My mum recently gave me a mug with the words ‘ a woman’s work is never done so why start’?

This blog is for Unicef. Thanks for reading.

Soul searching online

So, I am glad to report that this is what I sent to my Mum in Spain tonight…..
After 11 days of contemplating life without each other hubby and I have finally sorted things out. He and I both apologised but he was very apologetic about my birthday and he was so upset about me not being back to celebrate with him that his feelings came out in all the wrong way. He made it up to me by going for a lovely family meal together at a lovely Italian restaurant. He was also very honest about his feelings and said that life would be awful without me (which is nice to know). We also talked about careers and he is supportive of what I want to do with social work. However, I feel that the strain of a single income is what got us here in the first place, so I am now actively pursuing a full-time job in the meantime. When I get the information about applying for the SW course next year, we will assess it and see if we can afford to progress with it. The only downside is I think it is a full-time course so I wont be able to earn until 2017. No point worrying whether it will happen or not – just going to let fate take its course.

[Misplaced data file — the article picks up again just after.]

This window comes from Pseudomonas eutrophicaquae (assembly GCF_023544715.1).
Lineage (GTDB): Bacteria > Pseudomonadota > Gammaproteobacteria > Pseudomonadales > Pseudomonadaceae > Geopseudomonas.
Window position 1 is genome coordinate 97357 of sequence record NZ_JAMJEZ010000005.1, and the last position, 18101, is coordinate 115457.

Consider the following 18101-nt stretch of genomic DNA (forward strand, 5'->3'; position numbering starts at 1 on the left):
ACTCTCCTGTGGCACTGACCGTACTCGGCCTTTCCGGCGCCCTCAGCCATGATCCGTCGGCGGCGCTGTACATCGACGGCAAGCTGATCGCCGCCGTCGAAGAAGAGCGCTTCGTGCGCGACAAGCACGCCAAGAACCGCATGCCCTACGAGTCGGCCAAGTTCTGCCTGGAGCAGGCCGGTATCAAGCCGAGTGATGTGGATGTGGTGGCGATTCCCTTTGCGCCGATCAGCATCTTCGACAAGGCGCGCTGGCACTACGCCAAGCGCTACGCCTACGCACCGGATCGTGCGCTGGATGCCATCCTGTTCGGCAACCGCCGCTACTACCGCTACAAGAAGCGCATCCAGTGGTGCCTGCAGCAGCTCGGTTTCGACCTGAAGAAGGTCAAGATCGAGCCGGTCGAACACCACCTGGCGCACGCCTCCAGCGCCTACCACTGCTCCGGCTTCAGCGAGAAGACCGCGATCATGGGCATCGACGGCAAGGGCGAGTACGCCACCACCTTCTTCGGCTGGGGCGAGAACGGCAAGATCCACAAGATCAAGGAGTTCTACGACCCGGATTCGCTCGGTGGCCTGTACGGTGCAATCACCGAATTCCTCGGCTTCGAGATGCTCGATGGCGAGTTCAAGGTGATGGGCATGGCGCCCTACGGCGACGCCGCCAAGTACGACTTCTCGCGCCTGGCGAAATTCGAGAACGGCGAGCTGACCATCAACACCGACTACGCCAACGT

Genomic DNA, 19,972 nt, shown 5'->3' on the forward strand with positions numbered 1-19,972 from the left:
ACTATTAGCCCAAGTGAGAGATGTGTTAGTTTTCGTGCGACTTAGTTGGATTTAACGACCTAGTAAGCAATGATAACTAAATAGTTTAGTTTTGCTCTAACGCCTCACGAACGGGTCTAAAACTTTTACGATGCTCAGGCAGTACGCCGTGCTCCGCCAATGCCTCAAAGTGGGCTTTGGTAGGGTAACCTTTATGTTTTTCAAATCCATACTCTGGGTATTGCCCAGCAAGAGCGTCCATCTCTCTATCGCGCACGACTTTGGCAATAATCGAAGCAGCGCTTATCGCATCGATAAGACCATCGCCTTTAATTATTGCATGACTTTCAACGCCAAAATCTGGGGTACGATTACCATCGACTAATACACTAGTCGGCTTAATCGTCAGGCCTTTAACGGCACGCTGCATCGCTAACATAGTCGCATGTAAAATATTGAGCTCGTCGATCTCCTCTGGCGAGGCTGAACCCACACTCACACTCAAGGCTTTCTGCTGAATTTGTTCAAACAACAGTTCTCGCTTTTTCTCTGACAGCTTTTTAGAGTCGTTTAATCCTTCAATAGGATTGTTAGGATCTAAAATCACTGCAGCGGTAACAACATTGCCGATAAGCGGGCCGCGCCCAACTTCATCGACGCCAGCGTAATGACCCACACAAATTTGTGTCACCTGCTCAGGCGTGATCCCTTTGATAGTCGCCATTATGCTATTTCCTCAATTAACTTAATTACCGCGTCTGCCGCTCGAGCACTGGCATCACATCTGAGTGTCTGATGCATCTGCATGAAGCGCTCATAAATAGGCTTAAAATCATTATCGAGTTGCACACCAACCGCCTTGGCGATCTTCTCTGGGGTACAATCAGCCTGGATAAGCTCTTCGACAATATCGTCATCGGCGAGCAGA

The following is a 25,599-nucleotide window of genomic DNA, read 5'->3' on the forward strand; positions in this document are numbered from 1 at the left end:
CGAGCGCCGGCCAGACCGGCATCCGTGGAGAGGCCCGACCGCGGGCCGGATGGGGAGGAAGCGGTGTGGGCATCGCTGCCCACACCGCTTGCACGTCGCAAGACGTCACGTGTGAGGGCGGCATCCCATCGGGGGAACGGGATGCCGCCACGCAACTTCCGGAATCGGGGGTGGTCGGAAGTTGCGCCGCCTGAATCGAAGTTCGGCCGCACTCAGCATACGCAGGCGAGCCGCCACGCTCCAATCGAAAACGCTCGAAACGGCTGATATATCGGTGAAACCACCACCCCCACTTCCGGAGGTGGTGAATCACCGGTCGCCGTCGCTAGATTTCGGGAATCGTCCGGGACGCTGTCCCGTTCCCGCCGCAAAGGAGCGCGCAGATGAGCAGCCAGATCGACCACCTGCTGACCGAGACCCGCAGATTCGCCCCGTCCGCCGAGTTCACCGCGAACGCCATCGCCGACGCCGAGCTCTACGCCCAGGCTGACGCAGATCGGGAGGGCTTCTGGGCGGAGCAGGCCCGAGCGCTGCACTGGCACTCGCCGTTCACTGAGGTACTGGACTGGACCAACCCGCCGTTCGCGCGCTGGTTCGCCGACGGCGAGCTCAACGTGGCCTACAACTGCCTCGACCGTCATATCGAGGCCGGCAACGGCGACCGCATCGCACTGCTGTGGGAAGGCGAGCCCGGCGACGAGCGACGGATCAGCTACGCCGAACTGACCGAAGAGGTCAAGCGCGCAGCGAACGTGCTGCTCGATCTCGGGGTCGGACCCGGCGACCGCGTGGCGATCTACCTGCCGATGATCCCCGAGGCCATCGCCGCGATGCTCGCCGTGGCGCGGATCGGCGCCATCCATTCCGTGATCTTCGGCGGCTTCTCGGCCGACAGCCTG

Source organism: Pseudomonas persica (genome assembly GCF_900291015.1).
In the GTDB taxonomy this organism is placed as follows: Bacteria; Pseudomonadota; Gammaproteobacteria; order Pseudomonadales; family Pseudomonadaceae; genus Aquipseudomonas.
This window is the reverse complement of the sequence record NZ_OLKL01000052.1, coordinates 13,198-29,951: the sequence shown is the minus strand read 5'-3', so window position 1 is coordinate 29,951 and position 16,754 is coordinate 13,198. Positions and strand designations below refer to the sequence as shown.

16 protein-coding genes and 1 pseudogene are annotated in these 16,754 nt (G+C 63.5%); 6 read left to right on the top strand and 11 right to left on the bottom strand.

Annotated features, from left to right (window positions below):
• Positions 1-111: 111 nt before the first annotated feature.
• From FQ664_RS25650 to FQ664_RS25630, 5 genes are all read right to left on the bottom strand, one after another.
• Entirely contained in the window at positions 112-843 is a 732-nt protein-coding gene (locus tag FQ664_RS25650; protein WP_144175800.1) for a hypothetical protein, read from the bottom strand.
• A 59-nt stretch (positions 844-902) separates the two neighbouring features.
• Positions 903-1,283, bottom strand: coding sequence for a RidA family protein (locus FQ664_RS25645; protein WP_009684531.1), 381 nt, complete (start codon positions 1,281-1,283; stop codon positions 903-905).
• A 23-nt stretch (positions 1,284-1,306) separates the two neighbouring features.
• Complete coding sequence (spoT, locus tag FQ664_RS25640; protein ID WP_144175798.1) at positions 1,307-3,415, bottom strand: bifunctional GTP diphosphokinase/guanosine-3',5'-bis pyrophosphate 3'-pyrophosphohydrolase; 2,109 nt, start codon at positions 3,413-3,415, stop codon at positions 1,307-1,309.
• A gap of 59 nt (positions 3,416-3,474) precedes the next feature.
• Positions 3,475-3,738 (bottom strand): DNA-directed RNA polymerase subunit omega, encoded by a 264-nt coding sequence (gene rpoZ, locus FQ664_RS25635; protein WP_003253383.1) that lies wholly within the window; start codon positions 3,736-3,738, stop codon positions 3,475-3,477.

I feel like a weight has been lifted off my shoulders and that we are a team again. In a way, although it was a horrible experience, I am glad it happened because it made us both realise things about oneanother that may have got lost somewhere between looking after children and bringing in the money.
Also, when I start full-time work, it is going to put us in a very tricky situation with the dogs. As much as it is upsetting to have to think about it, I think re-homing both of them will be the only option.
It is very special to be able to communicate with your Mum, regardless of age, time etc, their views and advice still count. I have a friend who lost her Mum to cancer a few years ago – she still emails her about her day and any issues that arise – although there is never a response, just typing a message to her, wherever she is, is soothing for the soul.
This blog is for Unicef. Thanks for reading.

At home Mum on the rocks

This was an email I sent to my Mum in Espana: